• Clinical science

Herpes simplex virus infections


Herpes simplex virus infections may be caused by two virus genotypes: herpes simplex virus type 1 (HSV-1) and herpes simplex virus type 2 (HSV-2). Worldwide seroprevalence is high, with antibodies detectable in over 90% of the population. Of these cases, approx. 60% are caused by HSV-1. The most common infections are labial and genital herpes, which present with painful ulcerations. Two further conditions, seen especially in children, are herpetic gingivostomatitis and herpetic whitlow. While herpetic gingivostomatitis is characterized by painful lesions of the oral and pharyngeal mucosa, herpetic whitlow causes blisters on the fingers with pronounced regional lymphadenopathy. In individuals with underlying dermatological conditions, infection with HSV can cause eczema herpeticum, resulting in painful erosions spread diffusely over the head and upper body. However, the majority of primary infections remain asymptomatic, while recurrent infections present with the typical manifestations. The diagnosis of HSV infections is usually confirmed through viral cultures, but may also be based on detection of HSV DNA in PCR, or multinucleated giant cells in Tzanck smears. Treatment consists mainly of topical or oral acyclovir; IV administration may be needed in critical cases, such as HSV infection in immunocompromised patients.

General information

  • Prevalence: More than 90% of the world's population over the age of 40 carries HSV.
  • Types
  • Transmission
    • Direct contact with mucosal tissue or secretions of another infected person
    • Infection with HSV-1 usually acquired in childhood via saliva
  • Type of infection
    • Primary infection
      • Mostly asymptomatic (up to 80% of cases, but virus is still shed)
      • If symptomatic, the infection is often sudden and severe
    • Reactivation of infection
      • Frequency and severity vary individually; symptoms are usually less severe than in primary infection.
      • Often at the same site as primary infection


  • Inoculation: The virus enters the body through mucosal surfaces or small dermal lesions.
  • Neurovirulence: The virus invades, spreads, and replicates in nerve cells.
  • Latency: After primary infection, the virus remains dormant in the ganglion neurons (e.g., trigeminal, sacral ganglion)
  • Reactivation: triggered by various factors (e.g., immunodeficiency, stress, trauma) → clinical manifestations
  • Dissemination: infection spreads to unusual sites (e.g., lungs, gastrointestinal tract, eyes)
    • May occur in pregnant patients or patients with severe immunodeficiency (e.g., malnutrition, recipients of organ transplants, patients with AIDS)

Labial herpes (herpes labialis)

Genital herpes (herpes genitalis)

Herpetic gingivostomatitis

Eczema herpeticum

Eczema herpeticum is considered a dermatological emergency and treatment with oral or IV acyclovir must be initiated quickly!

Herpetic whitlow

  • Pathogen: HSV-1 in 60% of cases; HSV-2 in 40% of cases (in the adult population)
  • Etiology
    • Direct contact with infected secretions through a break in the skin, e.g., torn cuticle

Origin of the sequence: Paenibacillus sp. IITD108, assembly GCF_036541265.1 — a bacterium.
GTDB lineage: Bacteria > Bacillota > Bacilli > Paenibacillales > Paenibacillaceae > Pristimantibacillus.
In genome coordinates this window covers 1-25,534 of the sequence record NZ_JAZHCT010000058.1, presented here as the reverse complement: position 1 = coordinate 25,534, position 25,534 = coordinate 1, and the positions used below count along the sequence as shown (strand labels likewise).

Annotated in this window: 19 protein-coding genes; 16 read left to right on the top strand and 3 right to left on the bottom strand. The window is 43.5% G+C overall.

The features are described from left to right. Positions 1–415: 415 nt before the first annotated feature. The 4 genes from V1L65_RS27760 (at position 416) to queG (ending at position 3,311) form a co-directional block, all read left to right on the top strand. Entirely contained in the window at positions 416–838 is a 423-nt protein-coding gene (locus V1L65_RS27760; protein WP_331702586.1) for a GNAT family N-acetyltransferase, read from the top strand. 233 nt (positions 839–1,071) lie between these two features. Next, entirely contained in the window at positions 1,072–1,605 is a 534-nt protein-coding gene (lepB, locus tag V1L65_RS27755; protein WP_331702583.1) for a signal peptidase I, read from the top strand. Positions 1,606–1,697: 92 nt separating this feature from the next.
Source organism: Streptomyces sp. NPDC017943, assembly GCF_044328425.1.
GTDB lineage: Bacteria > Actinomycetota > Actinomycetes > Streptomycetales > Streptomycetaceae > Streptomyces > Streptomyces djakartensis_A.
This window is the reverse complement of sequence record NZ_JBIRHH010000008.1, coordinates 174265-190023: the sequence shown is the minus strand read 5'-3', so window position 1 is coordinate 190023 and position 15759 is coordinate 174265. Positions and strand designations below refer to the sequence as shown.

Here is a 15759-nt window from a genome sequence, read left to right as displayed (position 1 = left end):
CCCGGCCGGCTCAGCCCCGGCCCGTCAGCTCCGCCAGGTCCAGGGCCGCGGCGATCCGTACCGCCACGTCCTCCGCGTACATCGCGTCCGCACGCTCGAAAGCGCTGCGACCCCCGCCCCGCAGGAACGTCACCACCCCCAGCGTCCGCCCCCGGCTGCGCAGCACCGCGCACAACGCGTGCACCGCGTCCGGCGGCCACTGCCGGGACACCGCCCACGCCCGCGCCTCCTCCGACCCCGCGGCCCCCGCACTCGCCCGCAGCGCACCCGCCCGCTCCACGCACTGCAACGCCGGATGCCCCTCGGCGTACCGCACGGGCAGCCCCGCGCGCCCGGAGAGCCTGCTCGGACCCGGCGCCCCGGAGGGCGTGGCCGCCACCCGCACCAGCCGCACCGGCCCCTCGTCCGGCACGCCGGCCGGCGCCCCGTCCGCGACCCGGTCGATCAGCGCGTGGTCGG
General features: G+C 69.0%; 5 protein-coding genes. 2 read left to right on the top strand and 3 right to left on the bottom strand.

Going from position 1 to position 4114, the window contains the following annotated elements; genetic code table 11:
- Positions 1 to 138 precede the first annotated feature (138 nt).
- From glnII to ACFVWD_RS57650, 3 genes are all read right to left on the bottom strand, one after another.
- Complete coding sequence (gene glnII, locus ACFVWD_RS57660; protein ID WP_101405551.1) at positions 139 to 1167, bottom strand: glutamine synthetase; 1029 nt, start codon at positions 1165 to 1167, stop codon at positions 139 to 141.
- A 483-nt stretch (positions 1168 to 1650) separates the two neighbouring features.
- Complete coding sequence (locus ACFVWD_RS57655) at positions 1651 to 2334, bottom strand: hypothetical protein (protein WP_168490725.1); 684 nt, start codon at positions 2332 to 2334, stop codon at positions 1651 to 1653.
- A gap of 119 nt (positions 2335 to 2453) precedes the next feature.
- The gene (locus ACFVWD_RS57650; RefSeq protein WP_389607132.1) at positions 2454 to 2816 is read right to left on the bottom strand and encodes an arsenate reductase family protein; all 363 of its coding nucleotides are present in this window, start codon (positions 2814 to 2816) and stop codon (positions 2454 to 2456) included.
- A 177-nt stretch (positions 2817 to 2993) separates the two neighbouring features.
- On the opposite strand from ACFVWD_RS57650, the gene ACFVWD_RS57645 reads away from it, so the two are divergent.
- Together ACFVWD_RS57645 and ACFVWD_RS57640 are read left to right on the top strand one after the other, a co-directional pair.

• Main groups:
      • Children; (via sucking of thumb/fingers (may have a history of labial herpes)
      • Health care workers exposed to oral secretions (e.g., dentists)
  • Incubation period: 2–20 days
  • Clinical features
    • Possibly history of fever and malaise
    • Infection of the dermal and subcutaneous tissue
    • One or more fingers involved (especially the thumb and index fingers); mostly found on terminal phalanx
    • Feeling of pain, tingling, and burning in infected finger; edema
    • Grouped, non-purulent vesicles on an erythematous base for up to 10 days
    • Vesicles may rupture or ulcerate
    • Axillary and epitrochlear lymphadenopathy
  • Differential diagnoses: paronychia, cellulitis, felon
  • See “Diagnostics” and "Treatment" below.

Surgical treatment is not indicated because it may cause severe complications (e.g., bacterial superinfection, systemic spread, herpes encephalitis)!

Other HSV infections


Diagnosis is primarily based on clinical features, with confirmation through the following tests:

  • Light microscopy findings on a Tzanck smear
    • Multinucleated giant cells (non-specific)
    • Eosinophilic intranuclear Cowdry A inclusion bodies (non-specific)
    • Results available within 1 hour
    • Unable to differentiate between HSV-1 and HSV-2
  • Viral culture: gold standard for definitive diagnosis; results available in 48 hours
  • PCR: detects HSV RNA; identification of virus genotype
  • Direct fluorescent antibody test : identification of the virus genotype
  • Serum antibody testing: shows primary seroconversion


Depending on the site, type, and severity of HSV-1 infection, antiviral drugs are administered either topically or systemically. In most cases of recurrent infection, topical and/or symptomatic treatment is sufficient.

Antiviral treatment

  • Effect
    • Decrease in duration and severity of infection; (most effective if therapy is initiated within 72 hours of onset of infection)
    • Reduction of viral shedding
    • However, recurrence cannot be prevented.
  • Agents
  • Duration: 7–10 days
  • Prophylaxis: indicated in the case of frequent or severe relapses; in patients with prodromal symptoms
    • Long-term suppressive therapy with (val)acyclovir

Early treatment of herpes infections is essential to prevent complications because antiviral drugs only inhibit the virus during its replication phase!

Symptomatic treatment


  • Use of condoms, gloves
  • Consider isolation of hospitalized patients with shedding lesions